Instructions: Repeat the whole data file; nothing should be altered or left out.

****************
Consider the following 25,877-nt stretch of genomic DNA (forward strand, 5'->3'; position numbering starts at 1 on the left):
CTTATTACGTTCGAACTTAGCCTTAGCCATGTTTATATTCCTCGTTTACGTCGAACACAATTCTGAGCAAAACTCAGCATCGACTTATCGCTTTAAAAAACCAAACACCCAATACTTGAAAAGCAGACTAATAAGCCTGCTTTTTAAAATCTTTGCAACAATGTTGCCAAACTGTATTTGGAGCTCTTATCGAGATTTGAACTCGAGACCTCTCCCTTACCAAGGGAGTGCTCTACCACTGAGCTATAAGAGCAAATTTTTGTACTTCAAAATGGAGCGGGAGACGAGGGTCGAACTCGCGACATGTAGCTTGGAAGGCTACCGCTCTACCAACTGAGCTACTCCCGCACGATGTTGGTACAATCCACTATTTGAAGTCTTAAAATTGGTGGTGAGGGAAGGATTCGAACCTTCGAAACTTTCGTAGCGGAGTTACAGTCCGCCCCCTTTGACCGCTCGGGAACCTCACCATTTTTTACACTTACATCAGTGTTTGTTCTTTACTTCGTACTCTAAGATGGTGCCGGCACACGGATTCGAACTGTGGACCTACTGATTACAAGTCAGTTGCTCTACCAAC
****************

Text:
Consider the following 25,877-nt stretch of genomic DNA (forward strand, 5'->3'; position numbering starts at 1 on the left):
CTTATTACGTTCGAACTTAGCCTTAGCCATGTTTATATTCCTCGTTTACGTCGAACACAATTCTGAGCAAAACTCAGCATCGACTTATCGCTTTAAAAAACCAAACACCCAATACTTGAAAAGCAGACTAATAAGCCTGCTTTTTAAAATCTTTGCAACAATGTTGCCAAACTGTATTTGGAGCTCTTATCGAGATTTGAACTCGAGACCTCTCCCTTACCAAGGGAGTGCTCTACCACTGAGCTATAAGAGCAAATTTTTGTACTTCAAAATGGAGCGGGAGACGAGGGTCGAACTCGCGACATGTAGCTTGGAAGGCTACCGCTCTACCAACTGAGCTACTCCCGCACGATGTTGGTACAATCCACTATTTGAAGTCTTAAAATTGGTGGTGAGGGAAGGATTCGAACCTTCGAAACTTTCGTAGCGGAGTTACAGTCCGCCCCCTTTGACCGCTCGGGAACCTCACCATTTTTTACACTTACATCAGTGTTTGTTCTTTACTTCGTACTCTAAGATGGTGCCGGCACACGGATTCGAACTGTGGACCTACTGATTACAAGTCAGTTGCTCTACCAAC